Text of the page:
AAJ: How literally are you influenced by written work?

MM: I've always had a fascination with how words can be like music. And you can take them either at the face value of how they sound, and then you can add to that what they mean, or possibly multiple meanings. I think because words are sound—when you verbalize them—there's always been a direct connection between the sound of the words and the rhythm of the words and music for me. Certain writers have a way of putting words together that will inspire me both on a musical level and because there's some sort of ambiguity or multiple meaning in the words. I think that becomes a metaphor for my own expression of music. I'm not trying to literally tell someone something, or give someone a particular kind of experience, but rather create a world or an environment in which they can have a meaningful experience, whatever it is that their heart is longing for.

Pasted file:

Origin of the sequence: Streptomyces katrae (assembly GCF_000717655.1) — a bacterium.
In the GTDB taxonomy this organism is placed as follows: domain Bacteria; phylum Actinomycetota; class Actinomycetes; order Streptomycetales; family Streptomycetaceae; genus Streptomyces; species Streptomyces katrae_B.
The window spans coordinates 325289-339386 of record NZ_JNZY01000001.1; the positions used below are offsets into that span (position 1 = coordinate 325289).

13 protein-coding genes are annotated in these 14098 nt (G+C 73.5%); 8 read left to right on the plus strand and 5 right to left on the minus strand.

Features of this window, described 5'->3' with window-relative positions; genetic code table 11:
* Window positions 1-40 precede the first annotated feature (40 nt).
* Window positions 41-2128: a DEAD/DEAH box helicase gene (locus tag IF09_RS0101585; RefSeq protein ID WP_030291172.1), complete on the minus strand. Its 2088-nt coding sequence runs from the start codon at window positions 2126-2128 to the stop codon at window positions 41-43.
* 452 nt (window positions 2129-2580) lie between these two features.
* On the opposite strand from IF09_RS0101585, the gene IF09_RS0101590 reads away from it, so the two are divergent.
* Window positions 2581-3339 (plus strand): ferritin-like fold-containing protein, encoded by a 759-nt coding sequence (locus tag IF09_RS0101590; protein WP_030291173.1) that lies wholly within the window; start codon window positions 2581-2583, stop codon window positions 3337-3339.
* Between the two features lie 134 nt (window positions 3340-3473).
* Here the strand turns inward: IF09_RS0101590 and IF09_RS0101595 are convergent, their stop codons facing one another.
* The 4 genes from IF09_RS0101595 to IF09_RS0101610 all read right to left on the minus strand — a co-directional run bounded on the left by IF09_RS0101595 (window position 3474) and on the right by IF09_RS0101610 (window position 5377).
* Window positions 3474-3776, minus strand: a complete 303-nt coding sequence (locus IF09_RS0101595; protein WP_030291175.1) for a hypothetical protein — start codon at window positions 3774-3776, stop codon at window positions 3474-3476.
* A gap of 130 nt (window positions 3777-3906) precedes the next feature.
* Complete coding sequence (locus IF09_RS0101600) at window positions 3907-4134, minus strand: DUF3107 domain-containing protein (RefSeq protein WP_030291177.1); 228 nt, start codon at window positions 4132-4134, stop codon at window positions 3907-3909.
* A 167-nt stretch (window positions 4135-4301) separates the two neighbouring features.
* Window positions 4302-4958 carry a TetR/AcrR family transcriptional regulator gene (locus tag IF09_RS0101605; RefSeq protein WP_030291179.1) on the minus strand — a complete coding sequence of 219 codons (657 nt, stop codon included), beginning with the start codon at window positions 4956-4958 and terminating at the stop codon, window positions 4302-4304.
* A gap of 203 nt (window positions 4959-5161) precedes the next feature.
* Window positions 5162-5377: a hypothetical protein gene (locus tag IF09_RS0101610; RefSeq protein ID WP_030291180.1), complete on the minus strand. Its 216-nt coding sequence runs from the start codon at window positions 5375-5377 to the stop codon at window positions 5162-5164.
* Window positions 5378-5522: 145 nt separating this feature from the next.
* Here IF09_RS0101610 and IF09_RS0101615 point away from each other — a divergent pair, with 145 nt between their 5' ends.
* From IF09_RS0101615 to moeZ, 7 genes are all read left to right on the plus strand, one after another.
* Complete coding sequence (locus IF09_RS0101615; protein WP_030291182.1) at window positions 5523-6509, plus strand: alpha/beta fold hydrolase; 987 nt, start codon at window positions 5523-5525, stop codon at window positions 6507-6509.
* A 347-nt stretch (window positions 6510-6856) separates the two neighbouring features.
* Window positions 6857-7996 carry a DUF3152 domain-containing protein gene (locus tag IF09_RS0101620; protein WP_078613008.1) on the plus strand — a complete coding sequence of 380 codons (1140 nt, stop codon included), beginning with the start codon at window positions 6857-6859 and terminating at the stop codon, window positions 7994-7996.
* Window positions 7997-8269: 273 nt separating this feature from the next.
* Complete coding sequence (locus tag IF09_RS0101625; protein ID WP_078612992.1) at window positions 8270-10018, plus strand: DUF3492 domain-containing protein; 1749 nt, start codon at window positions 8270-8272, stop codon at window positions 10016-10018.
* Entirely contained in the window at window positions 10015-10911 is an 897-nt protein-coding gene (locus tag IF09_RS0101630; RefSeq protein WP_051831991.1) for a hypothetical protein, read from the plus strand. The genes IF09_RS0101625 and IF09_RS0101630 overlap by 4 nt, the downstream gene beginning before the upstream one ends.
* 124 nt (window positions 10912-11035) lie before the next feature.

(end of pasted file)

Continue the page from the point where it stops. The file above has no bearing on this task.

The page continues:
AAJ: What's your most clearly defined childhood memory?

MM: For some reason I'm remembering my first recital. I wouldn't say that this is necessarily my most clearly defined, but it just happens to be on the top of the memory pile right now.

I was at my teacher's parents house and I had written a piece for my father and I got to perform that as well as I was playing a Back minuet. I really was complety at ease. I had no performance anxiety, and really just wanted to share this music that I loved so much. I think my teacher—after I had played the Bach—had forgotten I had this piece that I wanted to play for my dad. So I had to ask to be able to do that—or remind him. It was a very special moment for me. I went through all kinds of stuff after in which I did start to become very self-conscious and shy about playing, but I'm remembering that time when I just loved the music. That was the greatest thing that I could offer people. I felt like that was the best way I could express my love for people. That's still what it is all about.

Visit Myra Melford on the web at www.myramelford.com .